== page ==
“Thinking has changed about the role of girls since I was child,” said The Honourable Jean Augustine to Trafalgar’s captivated girls at a whole-school assembly. “You now know that the sky is the limit in terms of what you can do as a young person and as a young woman.”
Dr. Augustine visited Trafalgar Castle School to offer an inspiring talk to students about equality, social justice and what it means to use your voice.
“It is so important that we are seen, we stand up, use our voice, and as Jamaican’s would say, ‘walk the talk’,” said Dr. Augustine. Adding, “Each one of us has a responsibility but dreaming about what we can do is not enough. We have to have the determination to make our dreams come true.”
In 1960, Dr. Augustine came to Toronto from Grenada with that determination and spoke with students about how different the world was in the ‘60s. “We had no Charter of Rights and Freedoms and no human rights discussions,” she said. “You saw no one of colour reading the news or making any comments about international issues but now we see faces of all races, all colours and all ethnicities on our televisions. So things have changed and opportunities for young women have changed.”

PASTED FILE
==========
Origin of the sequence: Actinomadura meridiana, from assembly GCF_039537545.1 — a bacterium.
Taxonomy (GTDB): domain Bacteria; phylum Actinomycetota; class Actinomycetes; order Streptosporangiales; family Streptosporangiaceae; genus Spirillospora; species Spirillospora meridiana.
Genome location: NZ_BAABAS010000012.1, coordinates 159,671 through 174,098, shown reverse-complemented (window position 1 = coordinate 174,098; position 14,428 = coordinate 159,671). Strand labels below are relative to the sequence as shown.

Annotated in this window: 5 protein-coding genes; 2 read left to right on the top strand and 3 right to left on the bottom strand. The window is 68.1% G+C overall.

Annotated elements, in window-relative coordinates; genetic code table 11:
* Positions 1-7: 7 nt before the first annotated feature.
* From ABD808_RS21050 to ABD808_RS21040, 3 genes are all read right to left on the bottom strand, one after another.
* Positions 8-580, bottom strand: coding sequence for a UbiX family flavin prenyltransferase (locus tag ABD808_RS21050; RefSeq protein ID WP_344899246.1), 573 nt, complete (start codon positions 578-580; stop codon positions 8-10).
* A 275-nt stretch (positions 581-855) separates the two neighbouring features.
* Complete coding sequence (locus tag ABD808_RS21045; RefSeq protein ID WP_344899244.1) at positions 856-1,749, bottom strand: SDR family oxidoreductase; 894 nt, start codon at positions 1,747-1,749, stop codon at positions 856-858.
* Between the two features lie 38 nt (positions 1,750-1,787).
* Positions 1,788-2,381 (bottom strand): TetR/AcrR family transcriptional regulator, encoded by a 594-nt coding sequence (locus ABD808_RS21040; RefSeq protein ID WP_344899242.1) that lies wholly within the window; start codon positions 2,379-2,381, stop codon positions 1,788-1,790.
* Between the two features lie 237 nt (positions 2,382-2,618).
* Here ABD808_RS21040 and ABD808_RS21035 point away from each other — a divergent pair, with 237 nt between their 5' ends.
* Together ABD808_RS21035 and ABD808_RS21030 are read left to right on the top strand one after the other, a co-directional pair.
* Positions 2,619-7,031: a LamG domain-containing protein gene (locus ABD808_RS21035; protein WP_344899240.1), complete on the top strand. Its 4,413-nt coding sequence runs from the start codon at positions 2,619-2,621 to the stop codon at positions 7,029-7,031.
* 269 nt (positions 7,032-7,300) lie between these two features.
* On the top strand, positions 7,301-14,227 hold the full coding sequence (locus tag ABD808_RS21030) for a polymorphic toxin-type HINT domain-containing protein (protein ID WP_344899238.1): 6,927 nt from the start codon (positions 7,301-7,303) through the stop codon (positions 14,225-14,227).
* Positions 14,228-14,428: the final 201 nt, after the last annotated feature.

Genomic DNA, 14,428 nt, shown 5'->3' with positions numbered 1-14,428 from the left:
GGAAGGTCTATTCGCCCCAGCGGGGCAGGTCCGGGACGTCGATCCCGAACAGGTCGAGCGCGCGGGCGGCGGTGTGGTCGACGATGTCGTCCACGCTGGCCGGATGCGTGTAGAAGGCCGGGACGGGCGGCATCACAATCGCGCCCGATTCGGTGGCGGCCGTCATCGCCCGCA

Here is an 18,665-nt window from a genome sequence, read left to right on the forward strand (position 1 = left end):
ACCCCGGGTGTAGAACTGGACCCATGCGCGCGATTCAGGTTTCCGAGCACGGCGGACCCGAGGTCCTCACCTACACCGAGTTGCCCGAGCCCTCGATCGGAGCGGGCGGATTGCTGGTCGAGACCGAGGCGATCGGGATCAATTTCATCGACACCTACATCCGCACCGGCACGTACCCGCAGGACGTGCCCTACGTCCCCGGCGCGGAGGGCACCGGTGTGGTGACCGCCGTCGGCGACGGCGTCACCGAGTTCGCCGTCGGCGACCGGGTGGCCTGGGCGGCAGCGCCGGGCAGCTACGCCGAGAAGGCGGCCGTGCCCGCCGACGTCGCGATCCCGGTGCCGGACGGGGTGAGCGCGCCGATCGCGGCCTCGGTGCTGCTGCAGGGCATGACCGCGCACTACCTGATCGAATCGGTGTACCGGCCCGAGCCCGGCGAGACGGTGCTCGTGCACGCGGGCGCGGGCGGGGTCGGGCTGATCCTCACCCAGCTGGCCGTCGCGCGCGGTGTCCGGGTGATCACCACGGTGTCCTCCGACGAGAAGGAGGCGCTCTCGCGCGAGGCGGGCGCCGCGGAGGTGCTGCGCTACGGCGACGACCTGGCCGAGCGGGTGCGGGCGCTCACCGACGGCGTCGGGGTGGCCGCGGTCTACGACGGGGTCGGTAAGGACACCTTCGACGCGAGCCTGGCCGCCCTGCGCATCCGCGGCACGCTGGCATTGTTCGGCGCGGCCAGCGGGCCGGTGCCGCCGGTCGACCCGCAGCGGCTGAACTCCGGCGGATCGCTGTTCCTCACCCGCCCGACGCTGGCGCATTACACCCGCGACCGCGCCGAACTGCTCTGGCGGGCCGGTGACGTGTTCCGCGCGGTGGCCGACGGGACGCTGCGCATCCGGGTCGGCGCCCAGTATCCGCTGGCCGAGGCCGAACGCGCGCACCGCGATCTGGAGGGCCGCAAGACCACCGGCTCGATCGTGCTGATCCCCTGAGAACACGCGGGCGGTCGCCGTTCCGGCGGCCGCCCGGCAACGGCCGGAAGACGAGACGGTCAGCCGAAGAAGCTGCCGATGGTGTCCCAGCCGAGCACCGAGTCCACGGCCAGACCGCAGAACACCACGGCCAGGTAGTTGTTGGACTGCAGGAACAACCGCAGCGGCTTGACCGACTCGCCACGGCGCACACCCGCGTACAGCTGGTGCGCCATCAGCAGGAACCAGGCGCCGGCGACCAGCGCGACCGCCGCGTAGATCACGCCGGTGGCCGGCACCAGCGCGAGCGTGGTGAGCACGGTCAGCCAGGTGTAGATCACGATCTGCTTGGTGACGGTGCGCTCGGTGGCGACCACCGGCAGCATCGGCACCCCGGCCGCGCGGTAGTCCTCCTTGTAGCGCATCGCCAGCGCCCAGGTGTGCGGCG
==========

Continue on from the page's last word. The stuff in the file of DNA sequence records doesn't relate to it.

Dr. Augustine made history in 1993 by becoming the first African Canadian woman elected to the House of Commons and she shared what motivated her with the students. “I had a grandmother who always said, ‘to whom much is given, much is expected.’ So the expectation is that as young women you will grow up and make a difference in the world,” she said.
Dr. Augustine continues to leave her mark on the world with countless notable achievements including becoming the first Fairness Commissioner of Ontario, a Member of the Order of Canada and a recipient of the Queen’s Diamond Jubilee Medal.